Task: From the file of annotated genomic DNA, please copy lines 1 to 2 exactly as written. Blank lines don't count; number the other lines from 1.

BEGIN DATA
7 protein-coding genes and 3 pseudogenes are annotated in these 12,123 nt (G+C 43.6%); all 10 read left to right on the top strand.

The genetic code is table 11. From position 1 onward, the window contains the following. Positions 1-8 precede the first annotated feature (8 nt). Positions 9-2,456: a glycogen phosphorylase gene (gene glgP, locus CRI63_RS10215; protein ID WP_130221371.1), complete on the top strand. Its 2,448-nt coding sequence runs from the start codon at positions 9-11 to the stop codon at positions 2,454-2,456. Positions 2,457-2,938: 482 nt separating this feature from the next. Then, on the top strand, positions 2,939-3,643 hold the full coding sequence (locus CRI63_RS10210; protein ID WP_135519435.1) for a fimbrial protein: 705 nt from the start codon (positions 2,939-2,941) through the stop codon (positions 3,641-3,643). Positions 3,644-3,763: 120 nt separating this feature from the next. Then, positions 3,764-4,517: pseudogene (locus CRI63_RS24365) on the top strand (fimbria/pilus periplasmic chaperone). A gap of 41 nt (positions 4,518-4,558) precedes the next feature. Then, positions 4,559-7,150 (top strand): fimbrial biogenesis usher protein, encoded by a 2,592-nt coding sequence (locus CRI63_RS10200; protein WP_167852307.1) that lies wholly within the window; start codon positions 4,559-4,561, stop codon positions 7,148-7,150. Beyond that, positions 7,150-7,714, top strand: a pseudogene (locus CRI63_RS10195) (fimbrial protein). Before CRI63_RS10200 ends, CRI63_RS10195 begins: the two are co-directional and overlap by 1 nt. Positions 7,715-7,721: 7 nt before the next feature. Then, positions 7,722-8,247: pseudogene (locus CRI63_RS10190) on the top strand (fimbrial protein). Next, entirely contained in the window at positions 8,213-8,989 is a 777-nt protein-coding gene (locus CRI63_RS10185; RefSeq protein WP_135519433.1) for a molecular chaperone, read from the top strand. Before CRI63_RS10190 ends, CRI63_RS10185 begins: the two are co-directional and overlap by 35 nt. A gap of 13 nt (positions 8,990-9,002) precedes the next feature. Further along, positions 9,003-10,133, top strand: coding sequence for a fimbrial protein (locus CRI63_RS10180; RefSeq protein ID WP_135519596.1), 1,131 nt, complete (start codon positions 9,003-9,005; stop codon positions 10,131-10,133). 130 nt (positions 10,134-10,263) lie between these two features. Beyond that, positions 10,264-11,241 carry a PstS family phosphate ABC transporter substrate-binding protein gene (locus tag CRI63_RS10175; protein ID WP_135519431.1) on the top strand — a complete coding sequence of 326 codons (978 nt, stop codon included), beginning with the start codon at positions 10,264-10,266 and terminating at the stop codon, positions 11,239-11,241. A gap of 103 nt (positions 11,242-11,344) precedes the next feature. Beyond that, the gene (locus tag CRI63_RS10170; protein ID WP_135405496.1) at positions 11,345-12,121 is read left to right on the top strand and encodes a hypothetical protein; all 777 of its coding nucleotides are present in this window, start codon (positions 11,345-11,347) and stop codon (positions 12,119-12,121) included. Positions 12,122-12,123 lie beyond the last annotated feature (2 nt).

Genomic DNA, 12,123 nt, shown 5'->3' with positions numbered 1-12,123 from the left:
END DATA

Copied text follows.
7 protein-coding genes and 3 pseudogenes are annotated in these 12,123 nt (G+C 43.6%); all 10 read left to right on the top strand.

The genetic code is table 11. From position 1 onward, the window contains the following. Positions 1-8 precede the first annotated feature (8 nt). Positions 9-2,456: a glycogen phosphorylase gene (gene glgP, locus CRI63_RS10215; protein ID WP_130221371.1), complete on the top strand. Its 2,448-nt coding sequence runs from the start codon at positions 9-11 to the stop codon at positions 2,454-2,456. Positions 2,457-2,938: 482 nt separating this feature from the next. Then, on the top strand, positions 2,939-3,643 hold the full coding sequence (locus CRI63_RS10210; protein ID WP_135519435.1) for a fimbrial protein: 705 nt from the start codon (positions 2,939-2,941) through the stop codon (positions 3,641-3,643). Positions 3,644-3,763: 120 nt separating this feature from the next. Then, positions 3,764-4,517: pseudogene (locus CRI63_RS24365) on the top strand (fimbria/pilus periplasmic chaperone). A gap of 41 nt (positions 4,518-4,558) precedes the next feature. Then, positions 4,559-7,150 (top strand): fimbrial biogenesis usher protein, encoded by a 2,592-nt coding sequence (locus CRI63_RS10200; protein WP_167852307.1) that lies wholly within the window; start codon positions 4,559-4,561, stop codon positions 7,148-7,150. Beyond that, positions 7,150-7,714, top strand: a pseudogene (locus CRI63_RS10195) (fimbrial protein). Before CRI63_RS10200 ends, CRI63_RS10195 begins: the two are co-directional and overlap by 1 nt. Positions 7,715-7,721: 7 nt before the next feature. Then, positions 7,722-8,247: pseudogene (locus CRI63_RS10190) on the top strand (fimbrial protein). Next, entirely contained in the window at positions 8,213-8,989 is a 777-nt protein-coding gene (locus CRI63_RS10185; RefSeq protein WP_135519433.1) for a molecular chaperone, read from the top strand. Before CRI63_RS10190 ends, CRI63_RS10185 begins: the two are co-directional and overlap by 35 nt. A gap of 13 nt (positions 8,990-9,002) precedes the next feature. Further along, positions 9,003-10,133, top strand: coding sequence for a fimbrial protein (locus CRI63_RS10180; RefSeq protein ID WP_135519596.1), 1,131 nt, complete (start codon positions 9,003-9,005; stop codon positions 10,131-10,133). 130 nt (positions 10,134-10,263) lie between these two features. Beyond that, positions 10,264-11,241 carry a PstS family phosphate ABC transporter substrate-binding protein gene (locus tag CRI63_RS10175; protein ID WP_135519431.1) on the top strand — a complete coding sequence of 326 codons (978 nt, stop codon included), beginning with the start codon at positions 10,264-10,266 and terminating at the stop codon, positions 11,239-11,241. A gap of 103 nt (positions 11,242-11,344) precedes the next feature. Beyond that, the gene (locus tag CRI63_RS10170; protein ID WP_135405496.1) at positions 11,345-12,121 is read left to right on the top strand and encodes a hypothetical protein; all 777 of its coding nucleotides are present in this window, start codon (positions 11,345-11,347) and stop codon (positions 12,119-12,121) included. Positions 12,122-12,123 lie beyond the last annotated feature (2 nt).